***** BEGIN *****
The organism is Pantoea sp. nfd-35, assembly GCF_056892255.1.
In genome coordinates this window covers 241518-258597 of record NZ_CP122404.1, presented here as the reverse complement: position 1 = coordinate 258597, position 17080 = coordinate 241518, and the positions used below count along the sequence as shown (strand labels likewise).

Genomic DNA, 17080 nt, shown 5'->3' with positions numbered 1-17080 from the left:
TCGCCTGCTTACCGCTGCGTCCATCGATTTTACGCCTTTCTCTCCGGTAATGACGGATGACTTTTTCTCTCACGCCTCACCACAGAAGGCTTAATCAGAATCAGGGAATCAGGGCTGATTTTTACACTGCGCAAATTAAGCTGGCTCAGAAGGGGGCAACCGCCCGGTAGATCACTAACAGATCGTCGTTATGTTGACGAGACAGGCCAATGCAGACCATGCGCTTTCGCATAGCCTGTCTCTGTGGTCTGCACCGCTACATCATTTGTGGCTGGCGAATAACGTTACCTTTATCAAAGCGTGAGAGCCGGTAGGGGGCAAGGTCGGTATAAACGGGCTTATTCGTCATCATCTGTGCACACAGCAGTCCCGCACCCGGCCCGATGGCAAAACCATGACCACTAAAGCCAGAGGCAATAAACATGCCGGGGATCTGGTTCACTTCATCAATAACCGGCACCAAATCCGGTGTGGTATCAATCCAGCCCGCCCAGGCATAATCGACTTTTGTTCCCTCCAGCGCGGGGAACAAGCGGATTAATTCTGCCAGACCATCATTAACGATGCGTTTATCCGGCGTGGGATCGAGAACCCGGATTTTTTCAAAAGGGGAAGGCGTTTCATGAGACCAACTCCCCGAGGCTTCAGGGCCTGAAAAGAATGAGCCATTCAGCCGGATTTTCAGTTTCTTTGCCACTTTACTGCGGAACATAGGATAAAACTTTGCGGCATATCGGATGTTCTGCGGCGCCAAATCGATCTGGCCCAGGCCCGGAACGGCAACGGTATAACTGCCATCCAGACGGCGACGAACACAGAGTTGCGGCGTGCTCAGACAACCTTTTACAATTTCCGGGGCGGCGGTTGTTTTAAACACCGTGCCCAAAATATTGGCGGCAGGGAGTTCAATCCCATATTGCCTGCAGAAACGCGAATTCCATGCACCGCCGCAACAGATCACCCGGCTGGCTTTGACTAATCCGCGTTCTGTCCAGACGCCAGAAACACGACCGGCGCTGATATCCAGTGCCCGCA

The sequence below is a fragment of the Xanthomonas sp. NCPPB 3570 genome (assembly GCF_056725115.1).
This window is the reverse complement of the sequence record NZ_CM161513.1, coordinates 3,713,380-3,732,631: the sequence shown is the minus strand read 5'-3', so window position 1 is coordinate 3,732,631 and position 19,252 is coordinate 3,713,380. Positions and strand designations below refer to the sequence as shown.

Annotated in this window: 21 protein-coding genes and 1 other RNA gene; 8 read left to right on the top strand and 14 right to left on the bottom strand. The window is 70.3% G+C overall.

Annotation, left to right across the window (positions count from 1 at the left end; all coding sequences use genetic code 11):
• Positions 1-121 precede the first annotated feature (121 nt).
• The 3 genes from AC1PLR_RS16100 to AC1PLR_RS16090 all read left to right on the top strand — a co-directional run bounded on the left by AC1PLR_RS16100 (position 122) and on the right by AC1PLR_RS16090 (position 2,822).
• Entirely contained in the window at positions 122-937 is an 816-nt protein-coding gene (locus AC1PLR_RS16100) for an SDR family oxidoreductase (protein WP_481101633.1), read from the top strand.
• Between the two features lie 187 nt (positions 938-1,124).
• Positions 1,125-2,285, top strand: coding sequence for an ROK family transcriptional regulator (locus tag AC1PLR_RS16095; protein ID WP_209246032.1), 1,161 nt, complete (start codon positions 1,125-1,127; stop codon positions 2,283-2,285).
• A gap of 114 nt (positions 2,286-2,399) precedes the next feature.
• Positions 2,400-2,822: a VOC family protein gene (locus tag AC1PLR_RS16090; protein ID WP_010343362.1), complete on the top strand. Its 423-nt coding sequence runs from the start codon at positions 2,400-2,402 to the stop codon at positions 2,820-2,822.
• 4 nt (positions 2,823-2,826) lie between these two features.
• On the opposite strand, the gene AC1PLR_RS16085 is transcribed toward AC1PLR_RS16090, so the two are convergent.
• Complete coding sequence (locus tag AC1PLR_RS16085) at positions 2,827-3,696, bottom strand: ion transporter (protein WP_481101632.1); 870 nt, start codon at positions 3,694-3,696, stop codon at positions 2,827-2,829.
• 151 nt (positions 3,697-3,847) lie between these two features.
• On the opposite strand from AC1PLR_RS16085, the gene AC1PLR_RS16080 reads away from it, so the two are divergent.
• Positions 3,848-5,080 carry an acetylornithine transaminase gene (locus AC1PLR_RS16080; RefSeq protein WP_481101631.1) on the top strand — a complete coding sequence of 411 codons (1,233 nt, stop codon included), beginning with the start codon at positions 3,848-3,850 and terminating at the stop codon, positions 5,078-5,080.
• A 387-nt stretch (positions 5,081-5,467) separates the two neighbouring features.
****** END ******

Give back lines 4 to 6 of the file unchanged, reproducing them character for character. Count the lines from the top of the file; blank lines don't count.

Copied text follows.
TCGCCTGCTTACCGCTGCGTCCATCGATTTTACGCCTTTCTCTCCGGTAATGACGGATGACTTTTTCTCTCACGCCTCACCACAGAAGGCTTAATCAGAATCAGGGAATCAGGGCTGATTTTTACACTGCGCAAATTAAGCTGGCTCAGAAGGGGGCAACCGCCCGGTAGATCACTAACAGATCGTCGTTATGTTGACGAGACAGGCCAATGCAGACCATGCGCTTTCGCATAGCCTGTCTCTGTGGTCTGCACCGCTACATCATTTGTGGCTGGCGAATAACGTTACCTTTATCAAAGCGTGAGAGCCGGTAGGGGGCAAGGTCGGTATAAACGGGCTTATTCGTCATCATCTGTGCACACAGCAGTCCCGCACCCGGCCCGATGGCAAAACCATGACCACTAAAGCCAGAGGCAATAAACATGCCGGGGATCTGGTTCACTTCATCAATAACCGGCACCAAATCCGGTGTGGTATCAATCCAGCCCGCCCAGGCATAATCGACTTTTGTTCCCTCCAGCGCGGGGAACAAGCGGATTAATTCTGCCAGACCATCATTAACGATGCGTTTATCCGGCGTGGGATCGAGAACCCGGATTTTTTCAAAAGGGGAAGGCGTTTCATGAGACCAACTCCCCGAGGCTTCAGGGCCTGAAAAGAATGAGCCATTCAGCCGGATTTTCAGTTTCTTTGCCACTTTACTGCGGAACATAGGATAAAACTTTGCGGCATATCGGATGTTCTGCGGCGCCAAATCGATCTGGCCCAGGCCCGGAACGGCAACGGTATAACTGCCATCCAGACGGCGACGAACACAGAGTTGCGGCGTGCTCAGACAACCTTTTACAATTTCCGGGGCGGCGGTTGTTTTAAACACCGTGCCCAAAATATTGGCGGCAGGGAGTTCAATCCCATATTGCCTGCAGAAACGCGAATTCCATGCACCGCCGCAACAGATCACCCGGCTGGCTTTGACTAATCCGCGTTCTGTCCAGACGCCAGAAACACGACCGGCGCTGATATCCAGTGCCCGCA

The sequence below is a fragment of the Xanthomonas sp. NCPPB 3570 genome (assembly GCF_056725115.1).
This window is the reverse complement of the sequence record NZ_CM161513.1, coordinates 3,713,380-3,732,631: the sequence shown is the minus strand read 5'-3', so window position 1 is coordinate 3,732,631 and position 19,252 is coordinate 3,713,380. Positions and strand designations below refer to the sequence as shown.